OFFERING AND INVESTMENT
Prices reflect the at time of service payment. I accept cash, checks, or credit cards at the time of service.
I do not bill health insurance companies but will provide a detailed receipt including procedural codes for you to submit to your insurance company for potential reimbursement depending on your health care coverage.
One 60 Minute
One 90 Minute
One 120 Minute
Credit card required to reserve your appointment; an intake form will be emailed to you after reserving your time
By booking, you authorize this business to charge your credit card a no-show fee of up to 100% of the scheduled value should you miss your visit without proper notification. Proper notification is 48 hours advance notice by email or text message. One reschedule allowed without a phone call.
Three 90 Minute Massages
In Ashiatsu, feet and lower extremities apply deep-tissue compression massage. Ashiatsu means foot pressure, as opposed to shiatsu (meaning finger pressure). It has long been used in India, China, Japan, Tonga, Fiji and Hawaii. Western modalities for Ashiatsu bar therapy have added bars on the ceiling for the therapist's balance and a table for the client. It enables very deep, relaxing therapy without risking injury or overworking the therapist.
An innovative new application of Ashiatsu, Ahh...Shiatsu, is done on the floor. It eliminates the need for tables or bars, thereby making the modality very portable and more efficient than other techniques. Using the feet rather than hands provides steady manipulation of muscle tissue. Ahh...Shiatsu Floor can be applied as lightly as a Swedish massage or accomplish very effective deep-tissue therapy. The therapist uses a stool for balance and support while the client rests comfortably on a floor mat. One foot rests on the floor at all times. There is a company that formulates a special cream for use with Ashiatsu techniques. The cream facilitates easy gliding and need not be reapplied during the massage.
SARGA BODYWORK is a barefoot massage method that employs the use of a fabric strap fastened to a massage table to deliver therapeutic myofascial and deep tissue techniques. This fabric strap is used by practitioners for stability and to add tensional and gravitational force to specific manual therapy techniques. These techniques, combined with the broad contact surface of the foot facilitate less restriction and more ease and relaxation in recipients’ bodies.SARGA BODYWORK MARRIES METHOD AND DESIGN, enabling practitioners to gain tensional support and force with a fabric strap fastened to a massage table or floor-mat via our proprietary equipment. In addition to support, the Sarga Strap can be transformed into a variety of tools, and facilitates a wide range of body mechanics for the practitioner. By pulling up on the strap while applying downward pressure, practitioners gain an integrity of tension that is then transferred onto the recipient’s body. Utilizing high-friction lubrication, gravitational and tensional force, practitioners can deliver consistent, oblique pressure to provide a uniquely effective myofascial therapy. See Sarga Bodywork & Tensegrity.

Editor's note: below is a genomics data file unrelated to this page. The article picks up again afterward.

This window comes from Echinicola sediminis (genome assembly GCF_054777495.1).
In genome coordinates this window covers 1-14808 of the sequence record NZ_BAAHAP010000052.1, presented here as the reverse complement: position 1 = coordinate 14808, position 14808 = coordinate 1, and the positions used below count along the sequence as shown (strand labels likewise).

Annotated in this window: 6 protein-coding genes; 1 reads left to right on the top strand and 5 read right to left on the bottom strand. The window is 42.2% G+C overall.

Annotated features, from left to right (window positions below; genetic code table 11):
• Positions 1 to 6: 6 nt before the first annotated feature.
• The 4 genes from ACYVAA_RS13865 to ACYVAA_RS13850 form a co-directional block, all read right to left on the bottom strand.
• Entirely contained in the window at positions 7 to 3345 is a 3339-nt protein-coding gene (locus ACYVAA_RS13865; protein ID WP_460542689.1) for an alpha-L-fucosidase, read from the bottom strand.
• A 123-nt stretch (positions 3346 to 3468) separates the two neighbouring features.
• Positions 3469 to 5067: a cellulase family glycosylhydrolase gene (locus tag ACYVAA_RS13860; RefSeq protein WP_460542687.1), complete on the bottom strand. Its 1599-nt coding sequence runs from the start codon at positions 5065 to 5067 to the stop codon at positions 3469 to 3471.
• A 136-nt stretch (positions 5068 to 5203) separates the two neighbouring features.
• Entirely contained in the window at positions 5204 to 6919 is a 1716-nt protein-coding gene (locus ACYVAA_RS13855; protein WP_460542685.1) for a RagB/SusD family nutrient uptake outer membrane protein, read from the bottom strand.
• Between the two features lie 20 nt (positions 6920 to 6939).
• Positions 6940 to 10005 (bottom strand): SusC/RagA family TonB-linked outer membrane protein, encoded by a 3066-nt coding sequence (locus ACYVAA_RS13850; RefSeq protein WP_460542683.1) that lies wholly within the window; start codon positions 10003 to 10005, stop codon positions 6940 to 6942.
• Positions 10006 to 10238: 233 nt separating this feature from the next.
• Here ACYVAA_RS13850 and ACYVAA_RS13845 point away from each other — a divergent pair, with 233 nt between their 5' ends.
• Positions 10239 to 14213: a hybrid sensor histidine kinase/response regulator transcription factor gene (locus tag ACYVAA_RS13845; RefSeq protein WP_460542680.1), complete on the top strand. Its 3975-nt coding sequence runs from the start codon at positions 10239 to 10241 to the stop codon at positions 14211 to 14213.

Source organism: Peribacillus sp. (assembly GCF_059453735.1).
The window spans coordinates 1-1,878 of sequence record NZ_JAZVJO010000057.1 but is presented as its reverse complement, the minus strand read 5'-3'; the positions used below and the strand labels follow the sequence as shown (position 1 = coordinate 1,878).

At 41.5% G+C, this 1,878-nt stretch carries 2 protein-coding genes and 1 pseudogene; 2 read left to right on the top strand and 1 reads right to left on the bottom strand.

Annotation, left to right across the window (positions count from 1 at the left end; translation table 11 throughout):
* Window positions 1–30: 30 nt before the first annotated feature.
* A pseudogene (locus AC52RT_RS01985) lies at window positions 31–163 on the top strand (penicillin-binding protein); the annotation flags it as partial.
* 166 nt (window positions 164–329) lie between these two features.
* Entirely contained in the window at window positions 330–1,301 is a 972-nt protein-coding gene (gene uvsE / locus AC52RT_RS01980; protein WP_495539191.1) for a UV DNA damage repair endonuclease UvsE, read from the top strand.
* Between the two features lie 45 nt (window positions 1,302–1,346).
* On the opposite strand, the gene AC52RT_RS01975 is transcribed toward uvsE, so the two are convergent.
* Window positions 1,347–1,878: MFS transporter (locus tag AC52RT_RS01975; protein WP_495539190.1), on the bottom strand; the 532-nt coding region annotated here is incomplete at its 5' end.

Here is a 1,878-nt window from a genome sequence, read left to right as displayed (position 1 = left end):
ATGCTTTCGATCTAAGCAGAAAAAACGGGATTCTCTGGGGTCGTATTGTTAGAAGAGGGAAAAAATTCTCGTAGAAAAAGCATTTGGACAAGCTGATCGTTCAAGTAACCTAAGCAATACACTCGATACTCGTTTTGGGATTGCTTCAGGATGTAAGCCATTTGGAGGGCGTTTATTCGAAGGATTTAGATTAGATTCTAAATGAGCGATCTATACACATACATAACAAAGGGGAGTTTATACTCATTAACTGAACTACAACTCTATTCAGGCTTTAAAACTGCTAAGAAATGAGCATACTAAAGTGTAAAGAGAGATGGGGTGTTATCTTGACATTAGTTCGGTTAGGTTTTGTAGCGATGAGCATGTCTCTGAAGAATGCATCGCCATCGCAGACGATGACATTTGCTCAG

Massage may be a supportive therapy that can be readily applied, most effectively by specially trained massage therapists or by parents who have learned massage techniques from a skilled, educated massage therapist. Pediatric massage and nurturing touch are the most appropriate massage techniques to use in this population. When using massage therapy for children with cancer, your work does not need to be aggressive to achieve its maximum potential.
Cupping therapy, also known as hijama therapy in some Arabic cultures, is a fascinating alternative form of medicine that has received mention in historical accounts dating from possibly 5,000 years ago. Chinese Cupping Therapy is often used in conjunction with more commonly known forms of traditional Chinese medicine treatments and methods such as acupuncture and acupressure.
The basic idea behind cupping therapy is to place glass cups or silicone cups on the patient’s skin to create a vacuum, so the blood is drawn to the surface of the skin in specific parts of the body that need healing. Traditional Chinese practitioners discuss different areas, or meridians, of the body that are used to transfer energy. They believe each body has twelve different meridians and treatment can be applied to each meridian for a myriad of reasons.
Guasha is a healing technique of traditional East Asian medicine. Sometimes called ‘coining, spooning or scraping’, Guasha is defined as instrument-assisted unidirectional press-stroking of a lubricated area of the body surface to intentionally create transitory therapeutic petechiae called ‘sha’ representing extravasation of blood in the subcutis.
Raising sha removes blood stagnation considered pathogenic in traditional East Asian medicine. Modern research shows the transitory therapeutic petechiae produce an anti inflammatory and immune protective effect that persists for days following a single Guasha treatment accounting for the immediate relief that patients feel from pain, stiffness, fever, chill, cough, wheeze, nausea and vomiting etc, and why Guasha is effective in acute and chronic internal organ disorders including liver inflammation in hepatitis.
The technique is applicable in any hands on therapeutic practice, and will be of particular interest to acupuncturists, massage therapists, physical therapists and any physician or nurse who work directly with patients.